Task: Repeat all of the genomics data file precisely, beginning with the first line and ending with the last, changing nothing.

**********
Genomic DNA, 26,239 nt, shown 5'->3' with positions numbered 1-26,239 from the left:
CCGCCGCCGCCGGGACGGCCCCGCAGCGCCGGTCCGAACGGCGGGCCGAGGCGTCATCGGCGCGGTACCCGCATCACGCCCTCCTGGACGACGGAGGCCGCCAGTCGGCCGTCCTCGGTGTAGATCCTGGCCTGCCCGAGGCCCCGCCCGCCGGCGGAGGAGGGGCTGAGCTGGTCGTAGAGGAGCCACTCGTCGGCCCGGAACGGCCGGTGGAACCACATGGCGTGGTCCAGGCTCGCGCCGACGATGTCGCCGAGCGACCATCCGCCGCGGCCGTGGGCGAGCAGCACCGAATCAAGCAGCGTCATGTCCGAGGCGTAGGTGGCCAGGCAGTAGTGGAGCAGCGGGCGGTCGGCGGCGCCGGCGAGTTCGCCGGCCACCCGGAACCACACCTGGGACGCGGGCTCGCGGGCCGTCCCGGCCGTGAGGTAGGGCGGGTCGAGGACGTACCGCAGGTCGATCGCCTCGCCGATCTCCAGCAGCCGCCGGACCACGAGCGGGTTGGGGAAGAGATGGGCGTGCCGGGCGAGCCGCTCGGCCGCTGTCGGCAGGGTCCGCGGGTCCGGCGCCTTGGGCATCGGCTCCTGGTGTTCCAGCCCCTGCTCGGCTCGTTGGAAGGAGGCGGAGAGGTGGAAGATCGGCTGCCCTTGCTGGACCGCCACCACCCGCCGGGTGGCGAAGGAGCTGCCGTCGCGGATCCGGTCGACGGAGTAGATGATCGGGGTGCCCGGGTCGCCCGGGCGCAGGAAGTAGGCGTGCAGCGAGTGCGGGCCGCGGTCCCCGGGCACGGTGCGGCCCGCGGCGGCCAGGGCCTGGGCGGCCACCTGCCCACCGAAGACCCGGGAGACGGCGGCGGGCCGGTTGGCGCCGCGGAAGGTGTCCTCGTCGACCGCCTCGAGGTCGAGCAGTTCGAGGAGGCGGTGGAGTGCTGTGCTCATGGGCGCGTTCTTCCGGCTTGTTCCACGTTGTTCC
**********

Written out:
Genomic DNA, 26,239 nt, shown 5'->3' with positions numbered 1-26,239 from the left:
CCGCCGCCGCCGGGACGGCCCCGCAGCGCCGGTCCGAACGGCGGGCCGAGGCGTCATCGGCGCGGTACCCGCATCACGCCCTCCTGGACGACGGAGGCCGCCAGTCGGCCGTCCTCGGTGTAGATCCTGGCCTGCCCGAGGCCCCGCCCGCCGGCGGAGGAGGGGCTGAGCTGGTCGTAGAGGAGCCACTCGTCGGCCCGGAACGGCCGGTGGAACCACATGGCGTGGTCCAGGCTCGCGCCGACGATGTCGCCGAGCGACCATCCGCCGCGGCCGTGGGCGAGCAGCACCGAATCAAGCAGCGTCATGTCCGAGGCGTAGGTGGCCAGGCAGTAGTGGAGCAGCGGGCGGTCGGCGGCGCCGGCGAGTTCGCCGGCCACCCGGAACCACACCTGGGACGCGGGCTCGCGGGCCGTCCCGGCCGTGAGGTAGGGCGGGTCGAGGACGTACCGCAGGTCGATCGCCTCGCCGATCTCCAGCAGCCGCCGGACCACGAGCGGGTTGGGGAAGAGATGGGCGTGCCGGGCGAGCCGCTCGGCCGCTGTCGGCAGGGTCCGCGGGTCCGGCGCCTTGGGCATCGGCTCCTGGTGTTCCAGCCCCTGCTCGGCTCGTTGGAAGGAGGCGGAGAGGTGGAAGATCGGCTGCCCTTGCTGGACCGCCACCACCCGCCGGGTGGCGAAGGAGCTGCCGTCGCGGATCCGGTCGACGGAGTAGATGATCGGGGTGCCCGGGTCGCCCGGGCGCAGGAAGTAGGCGTGCAGCGAGTGCGGGCCGCGGTCCCCGGGCACGGTGCGGCCCGCGGCGGCCAGGGCCTGGGCGGCCACCTGCCCACCGAAGACCCGGGAGACGGCGGCGGGCCGGTTGGCGCCGCGGAAGGTGTCCTCGTCGACCGCCTCGAGGTCGAGCAGTTCGAGGAGGCGGTGGAGTGCTGTGCTCATGGGCGCGTTCTTCCGGCTTGTTCCACGTTGTTCC